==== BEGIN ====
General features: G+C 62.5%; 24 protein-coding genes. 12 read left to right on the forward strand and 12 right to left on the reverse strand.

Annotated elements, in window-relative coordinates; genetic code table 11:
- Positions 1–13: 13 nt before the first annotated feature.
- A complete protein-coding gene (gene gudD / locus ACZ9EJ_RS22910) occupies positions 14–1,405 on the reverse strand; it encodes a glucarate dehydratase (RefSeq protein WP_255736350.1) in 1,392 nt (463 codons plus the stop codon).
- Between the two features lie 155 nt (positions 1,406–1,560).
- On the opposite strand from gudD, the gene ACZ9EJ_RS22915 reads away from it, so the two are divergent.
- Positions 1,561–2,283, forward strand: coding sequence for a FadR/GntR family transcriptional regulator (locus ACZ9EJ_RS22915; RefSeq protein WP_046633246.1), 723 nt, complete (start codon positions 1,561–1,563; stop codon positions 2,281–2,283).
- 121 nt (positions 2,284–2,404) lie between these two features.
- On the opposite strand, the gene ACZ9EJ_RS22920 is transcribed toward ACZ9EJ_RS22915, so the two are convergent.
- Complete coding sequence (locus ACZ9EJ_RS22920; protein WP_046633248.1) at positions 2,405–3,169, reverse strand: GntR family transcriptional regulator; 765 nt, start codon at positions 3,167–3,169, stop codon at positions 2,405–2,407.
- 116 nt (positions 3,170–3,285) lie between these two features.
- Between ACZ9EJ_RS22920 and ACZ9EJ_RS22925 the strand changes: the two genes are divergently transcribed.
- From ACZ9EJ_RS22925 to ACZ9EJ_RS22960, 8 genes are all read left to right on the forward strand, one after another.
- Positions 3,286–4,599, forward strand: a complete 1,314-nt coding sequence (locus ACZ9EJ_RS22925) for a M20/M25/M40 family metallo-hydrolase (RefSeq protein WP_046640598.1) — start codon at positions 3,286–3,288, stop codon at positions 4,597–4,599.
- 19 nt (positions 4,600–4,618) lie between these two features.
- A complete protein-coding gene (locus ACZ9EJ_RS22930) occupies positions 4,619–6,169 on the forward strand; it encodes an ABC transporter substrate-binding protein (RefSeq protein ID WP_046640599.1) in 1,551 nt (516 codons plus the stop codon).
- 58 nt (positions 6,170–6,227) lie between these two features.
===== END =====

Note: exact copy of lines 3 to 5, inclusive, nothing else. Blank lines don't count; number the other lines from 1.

- Positions 1–13: 13 nt before the first annotated feature.
- A complete protein-coding gene (gene gudD / locus ACZ9EJ_RS22910) occupies positions 14–1,405 on the reverse strand; it encodes a glucarate dehydratase (RefSeq protein WP_255736350.1) in 1,392 nt (463 codons plus the stop codon).
- Between the two features lie 155 nt (positions 1,406–1,560).